GoEco Explains: The Solar Panel Options for Your Home

Whether you love them or hate them, the sight of solar panels gracing the sides of our homes is becoming rightly more common. Smart solutions like solar panel tiles are even in play now, meaning that if the traditional panels are not your thing, there are more ‘roof-like’ options. And honestly, the aesthetic design of all solar panels has increased dramatically from when they first came about.  

While they may not cover all your energy needs, solar panels provide a great way to cut your energy bills and reduce your carbon footprint.

We won’t lie to you; solar panels are very unlikely to totally fulfil your energy needs in the UK. Shocking, we know, but the level of sunlight here in the UK is unlikely to cut it. But as a fairly low maintenance, simple low-carbon energy provider, they are certainly worth considering if you want to make energy savings and reduce your carbon footprint.

How Do Solar Panels Work?

As most will already know, solar panels work by capturing energy from the sun’s rays and converting it into usable energy around the home. There are two main types of solar panels, photovoltaic (PV) and thermal.

Photovoltaic (PV) Solar Panels

By far the more common option, PV are probably the ones you are picturing when you think of solar panels. PV solar panels convert the sun’s energy into electricity to be fed you’re your home. They are made up of layers of semi-conducting material, usually silicon, that are combined to form a module; multiple modules then form an array or panel. When light shines on the panel, electrons are agitated, creating a flow of electricity. While PV panels can work on a cloudy day, the stronger the sunshine, the more electricity it can generate.

Solar PV panels are by far the most common, and offer great flexibility in design and size.

PV solar modules and panels come in different designs as mentioned above modules can be installed separately to give a tiled roof-like appearance (although this is rarely cost effective). PV systems also offer great flexibility depending on the roof space you have available. Worth noting, PV solar panel electricity current is direct, and so will need to be converted to alternating before use, although many panels come with such a converter.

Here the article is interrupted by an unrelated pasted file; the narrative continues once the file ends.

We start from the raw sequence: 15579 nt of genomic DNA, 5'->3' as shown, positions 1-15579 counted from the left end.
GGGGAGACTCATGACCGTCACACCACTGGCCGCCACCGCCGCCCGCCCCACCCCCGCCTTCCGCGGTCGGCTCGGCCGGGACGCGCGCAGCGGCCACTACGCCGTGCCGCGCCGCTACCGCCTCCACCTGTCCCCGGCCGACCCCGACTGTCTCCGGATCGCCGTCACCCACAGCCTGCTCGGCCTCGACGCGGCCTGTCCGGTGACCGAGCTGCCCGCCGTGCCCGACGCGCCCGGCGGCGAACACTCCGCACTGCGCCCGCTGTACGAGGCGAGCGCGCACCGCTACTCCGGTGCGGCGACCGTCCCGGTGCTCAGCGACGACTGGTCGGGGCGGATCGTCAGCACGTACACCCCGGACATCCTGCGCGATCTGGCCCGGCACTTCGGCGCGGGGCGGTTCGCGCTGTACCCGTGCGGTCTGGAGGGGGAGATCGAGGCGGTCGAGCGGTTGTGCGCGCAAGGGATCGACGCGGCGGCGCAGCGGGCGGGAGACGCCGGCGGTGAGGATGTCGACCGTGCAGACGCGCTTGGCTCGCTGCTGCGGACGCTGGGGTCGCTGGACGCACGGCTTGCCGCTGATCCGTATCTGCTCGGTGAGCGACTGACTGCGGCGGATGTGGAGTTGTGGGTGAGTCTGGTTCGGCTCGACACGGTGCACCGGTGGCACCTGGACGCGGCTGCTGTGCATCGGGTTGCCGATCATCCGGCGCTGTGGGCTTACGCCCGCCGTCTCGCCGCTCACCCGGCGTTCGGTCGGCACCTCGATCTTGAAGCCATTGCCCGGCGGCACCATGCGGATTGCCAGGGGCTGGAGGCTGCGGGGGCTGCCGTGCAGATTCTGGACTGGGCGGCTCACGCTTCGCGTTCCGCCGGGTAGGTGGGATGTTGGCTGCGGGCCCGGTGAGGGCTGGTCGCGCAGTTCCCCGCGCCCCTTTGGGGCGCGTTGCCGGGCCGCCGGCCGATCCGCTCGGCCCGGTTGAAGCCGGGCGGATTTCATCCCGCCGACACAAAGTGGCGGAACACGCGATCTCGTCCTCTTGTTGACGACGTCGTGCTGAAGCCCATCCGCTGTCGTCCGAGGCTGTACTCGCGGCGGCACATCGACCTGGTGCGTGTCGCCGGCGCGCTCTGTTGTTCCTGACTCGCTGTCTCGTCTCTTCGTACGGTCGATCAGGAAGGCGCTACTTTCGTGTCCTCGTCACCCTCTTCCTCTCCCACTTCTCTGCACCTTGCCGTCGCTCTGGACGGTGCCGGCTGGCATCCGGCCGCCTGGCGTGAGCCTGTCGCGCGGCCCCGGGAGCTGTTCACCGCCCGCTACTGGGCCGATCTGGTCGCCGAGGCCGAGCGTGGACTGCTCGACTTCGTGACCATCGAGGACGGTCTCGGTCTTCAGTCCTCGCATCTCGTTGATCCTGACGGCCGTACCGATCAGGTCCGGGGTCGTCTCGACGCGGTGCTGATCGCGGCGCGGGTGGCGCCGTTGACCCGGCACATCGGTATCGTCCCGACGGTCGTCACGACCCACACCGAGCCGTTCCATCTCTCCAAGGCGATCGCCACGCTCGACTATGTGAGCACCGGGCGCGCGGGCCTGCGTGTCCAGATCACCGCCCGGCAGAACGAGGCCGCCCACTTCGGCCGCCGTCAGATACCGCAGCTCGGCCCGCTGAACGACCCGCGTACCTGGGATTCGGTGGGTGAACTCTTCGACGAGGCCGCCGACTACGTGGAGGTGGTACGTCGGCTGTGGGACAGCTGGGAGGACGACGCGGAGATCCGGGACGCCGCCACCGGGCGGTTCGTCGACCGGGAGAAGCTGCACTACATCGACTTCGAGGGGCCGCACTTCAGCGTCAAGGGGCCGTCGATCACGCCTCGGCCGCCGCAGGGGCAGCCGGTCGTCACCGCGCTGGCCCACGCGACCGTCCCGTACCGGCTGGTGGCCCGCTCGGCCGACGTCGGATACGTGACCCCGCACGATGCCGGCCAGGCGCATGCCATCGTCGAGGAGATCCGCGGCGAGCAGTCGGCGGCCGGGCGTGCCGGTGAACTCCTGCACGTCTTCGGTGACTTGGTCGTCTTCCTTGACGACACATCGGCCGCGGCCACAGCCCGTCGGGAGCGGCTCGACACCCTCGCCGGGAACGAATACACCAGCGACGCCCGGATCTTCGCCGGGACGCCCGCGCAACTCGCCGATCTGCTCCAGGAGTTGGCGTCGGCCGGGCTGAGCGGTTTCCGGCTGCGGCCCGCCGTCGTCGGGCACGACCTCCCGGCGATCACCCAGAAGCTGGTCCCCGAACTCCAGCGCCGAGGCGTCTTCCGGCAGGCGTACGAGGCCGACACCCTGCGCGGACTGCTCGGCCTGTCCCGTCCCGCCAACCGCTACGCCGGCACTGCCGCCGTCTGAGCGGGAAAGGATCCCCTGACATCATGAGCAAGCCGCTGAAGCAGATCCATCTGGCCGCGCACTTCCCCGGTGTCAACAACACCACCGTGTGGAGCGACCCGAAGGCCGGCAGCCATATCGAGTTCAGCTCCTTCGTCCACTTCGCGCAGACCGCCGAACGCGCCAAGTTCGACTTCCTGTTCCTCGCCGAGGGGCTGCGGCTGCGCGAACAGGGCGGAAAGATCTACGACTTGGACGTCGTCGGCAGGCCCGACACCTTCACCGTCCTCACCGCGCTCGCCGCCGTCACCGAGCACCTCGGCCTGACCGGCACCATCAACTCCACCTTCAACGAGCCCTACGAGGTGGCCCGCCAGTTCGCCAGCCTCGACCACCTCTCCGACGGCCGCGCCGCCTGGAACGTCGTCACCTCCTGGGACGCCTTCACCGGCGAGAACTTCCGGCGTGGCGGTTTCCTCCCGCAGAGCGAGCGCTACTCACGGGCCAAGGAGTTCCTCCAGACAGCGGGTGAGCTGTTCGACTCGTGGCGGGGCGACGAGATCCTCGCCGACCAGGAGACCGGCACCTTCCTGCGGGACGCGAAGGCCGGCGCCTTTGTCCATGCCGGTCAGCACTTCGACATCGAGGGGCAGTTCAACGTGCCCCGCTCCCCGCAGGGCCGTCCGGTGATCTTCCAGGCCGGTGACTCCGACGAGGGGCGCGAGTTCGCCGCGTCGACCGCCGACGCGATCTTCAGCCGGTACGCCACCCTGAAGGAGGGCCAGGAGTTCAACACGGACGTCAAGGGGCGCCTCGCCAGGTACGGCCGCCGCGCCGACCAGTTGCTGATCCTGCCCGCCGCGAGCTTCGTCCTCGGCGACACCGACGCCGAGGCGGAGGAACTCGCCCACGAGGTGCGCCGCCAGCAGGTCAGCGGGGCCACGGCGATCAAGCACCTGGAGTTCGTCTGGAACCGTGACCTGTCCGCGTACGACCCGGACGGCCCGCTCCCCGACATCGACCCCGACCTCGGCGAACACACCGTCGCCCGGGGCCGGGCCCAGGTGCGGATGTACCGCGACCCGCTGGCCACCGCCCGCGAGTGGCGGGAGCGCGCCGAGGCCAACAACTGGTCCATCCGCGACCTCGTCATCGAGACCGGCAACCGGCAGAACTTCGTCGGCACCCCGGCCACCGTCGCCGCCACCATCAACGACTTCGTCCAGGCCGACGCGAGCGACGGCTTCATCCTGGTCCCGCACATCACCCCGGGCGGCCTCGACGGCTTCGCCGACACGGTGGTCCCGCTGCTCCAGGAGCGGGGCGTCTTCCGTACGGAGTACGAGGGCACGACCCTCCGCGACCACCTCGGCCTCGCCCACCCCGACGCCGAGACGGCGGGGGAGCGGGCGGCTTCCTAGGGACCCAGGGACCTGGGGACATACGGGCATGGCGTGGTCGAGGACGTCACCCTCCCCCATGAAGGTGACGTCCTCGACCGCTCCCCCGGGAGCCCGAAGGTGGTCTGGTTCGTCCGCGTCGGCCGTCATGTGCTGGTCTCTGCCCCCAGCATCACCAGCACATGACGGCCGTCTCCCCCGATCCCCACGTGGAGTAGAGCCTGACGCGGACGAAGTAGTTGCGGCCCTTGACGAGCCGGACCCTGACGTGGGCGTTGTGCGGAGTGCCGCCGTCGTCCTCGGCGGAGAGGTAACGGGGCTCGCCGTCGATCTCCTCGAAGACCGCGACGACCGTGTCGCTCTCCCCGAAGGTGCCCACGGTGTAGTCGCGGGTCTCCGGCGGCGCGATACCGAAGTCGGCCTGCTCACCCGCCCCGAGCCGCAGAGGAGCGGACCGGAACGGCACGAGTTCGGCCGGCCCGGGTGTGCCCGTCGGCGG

Another very appealing aspect of PV solar panels is their eligibility for the Smart Export Guarantee (SEG) Scheme. Although the more lucrative Feed In Tariff (FIT) was closed by the government in 2019, SEG can still see you getting paid for excess renewable energy you feed back into the grid. You can read a little more about that here.

Thermal Solar Panels

Thermal solar panels are a little different; they use tubes called collectors to heat water using the sun’s energy, which is then stored in a hot water cylinder to supply heated water to your home when it’s needed. Integration with a boiler or immersion heater is also possible with these systems, to ensure a hot water supply even less sunny days.  

Although slightly more costly, evacuated tube thermal panels are highly efficient and well suited to the ambient UK temperature.

They come in two flavours; evacuated tubes and flat plate collectors. Evacuated tubes are made up of a row of aligned glass cylinders, as can be seen in the image above. Flat plate collectors are exactly what they say on the tin; a flat plate that appears more similar to a PV solar panel. Evacuated tube panels tend to cost a bit more than flat plate panels but are better suited to more ambient/colder climes such as we have in the UK due to their higher heating capacity.

Sadly, while you will certainly benefit from energy savings, with the end of the Renewable Heating Incentive (RHI) came the end of government funding for thermal solar panels – but certainly still worth considering as a way to reduce your energy bills and cut your carbon footprint.

How Much Does Installing Solar Panels Cost?

The cost of your solar panels and their installation will depend on the type of panels you choose, the size of your solar panel system, the ease of installation and ensuing labour costs, and any additional components you wish to add, such as a storage battery.

As a very loose guide, you can expect to pay anywhere between £2,500-£8,000 for a PV solar panel set up dependent on the factors above, and between £3,000-£6,000 for a thermal solar panel set up. If it’s the the solar PV tiles that have caught your eye, their installation can cost anywhere between £5,000-£14,000.

While the upfront cost may seem high, it’s worth noting that the cost of solar has drastically reduced by as much as 70% on previous years. And in the long term, you’ll reap the rewards of energy savings and an increased property value. If you’d like some pointers on which solar panels we recommend, head over to our article here.

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